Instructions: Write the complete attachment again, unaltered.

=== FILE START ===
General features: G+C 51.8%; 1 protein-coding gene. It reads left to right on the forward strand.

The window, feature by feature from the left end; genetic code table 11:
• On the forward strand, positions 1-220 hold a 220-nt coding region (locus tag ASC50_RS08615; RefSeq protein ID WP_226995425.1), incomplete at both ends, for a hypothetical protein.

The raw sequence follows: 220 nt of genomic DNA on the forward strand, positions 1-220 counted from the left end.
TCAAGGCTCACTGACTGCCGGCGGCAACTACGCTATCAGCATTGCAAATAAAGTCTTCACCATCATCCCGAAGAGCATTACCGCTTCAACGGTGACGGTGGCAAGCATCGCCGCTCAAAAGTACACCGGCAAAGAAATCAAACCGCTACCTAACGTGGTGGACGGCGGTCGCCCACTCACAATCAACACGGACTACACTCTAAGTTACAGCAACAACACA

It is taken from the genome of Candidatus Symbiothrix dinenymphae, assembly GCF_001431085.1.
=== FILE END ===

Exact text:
General features: G+C 51.8%; 1 protein-coding gene. It reads left to right on the forward strand.

The window, feature by feature from the left end; genetic code table 11:
• On the forward strand, positions 1-220 hold a 220-nt coding region (locus tag ASC50_RS08615; RefSeq protein ID WP_226995425.1), incomplete at both ends, for a hypothetical protein.

The raw sequence follows: 220 nt of genomic DNA on the forward strand, positions 1-220 counted from the left end.
TCAAGGCTCACTGACTGCCGGCGGCAACTACGCTATCAGCATTGCAAATAAAGTCTTCACCATCATCCCGAAGAGCATTACCGCTTCAACGGTGACGGTGGCAAGCATCGCCGCTCAAAAGTACACCGGCAAAGAAATCAAACCGCTACCTAACGTGGTGGACGGCGGTCGCCCACTCACAATCAACACGGACTACACTCTAAGTTACAGCAACAACACA

It is taken from the genome of Candidatus Symbiothrix dinenymphae, assembly GCF_001431085.1.